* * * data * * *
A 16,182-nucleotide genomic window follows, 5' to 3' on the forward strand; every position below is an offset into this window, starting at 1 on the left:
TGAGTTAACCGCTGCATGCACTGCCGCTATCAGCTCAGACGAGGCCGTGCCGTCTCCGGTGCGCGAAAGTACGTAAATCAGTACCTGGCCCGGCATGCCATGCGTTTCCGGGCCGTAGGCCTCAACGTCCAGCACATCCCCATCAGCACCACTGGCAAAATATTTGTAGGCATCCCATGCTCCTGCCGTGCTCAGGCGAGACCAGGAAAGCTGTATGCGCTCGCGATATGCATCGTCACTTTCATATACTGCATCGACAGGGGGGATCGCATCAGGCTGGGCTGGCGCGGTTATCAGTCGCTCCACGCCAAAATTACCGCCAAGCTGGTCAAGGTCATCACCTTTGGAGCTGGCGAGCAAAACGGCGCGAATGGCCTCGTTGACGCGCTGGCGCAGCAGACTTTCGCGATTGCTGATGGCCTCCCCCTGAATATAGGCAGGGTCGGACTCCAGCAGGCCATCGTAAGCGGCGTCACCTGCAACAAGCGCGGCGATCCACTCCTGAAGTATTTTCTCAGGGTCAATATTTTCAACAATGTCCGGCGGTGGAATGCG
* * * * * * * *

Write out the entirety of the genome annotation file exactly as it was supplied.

A 16,182-nucleotide genomic window follows, 5' to 3' on the forward strand; every position below is an offset into this window, starting at 1 on the left:
TGAGTTAACCGCTGCATGCACTGCCGCTATCAGCTCAGACGAGGCCGTGCCGTCTCCGGTGCGCGAAAGTACGTAAATCAGTACCTGGCCCGGCATGCCATGCGTTTCCGGGCCGTAGGCCTCAACGTCCAGCACATCCCCATCAGCACCACTGGCAAAATATTTGTAGGCATCCCATGCTCCTGCCGTGCTCAGGCGAGACCAGGAAAGCTGTATGCGCTCGCGATATGCATCGTCACTTTCATATACTGCATCGACAGGGGGGATCGCATCAGGCTGGGCTGGCGCGGTTATCAGTCGCTCCACGCCAAAATTACCGCCAAGCTGGTCAAGGTCATCACCTTTGGAGCTGGCGAGCAAAACGGCGCGAATGGCCTCGTTGACGCGCTGGCGCAGCAGACTTTCGCGATTGCTGATGGCCTCCCCCTGAATATAGGCAGGGTCGGACTCCAGCAGGCCATCGTAAGCGGCGTCACCTGCAACAAGCGCGGCGATCCACTCCTGAAGTATTTTCTCAGGGTCAATATTTTCAACAATGTCCGGCGGTGGAATGCG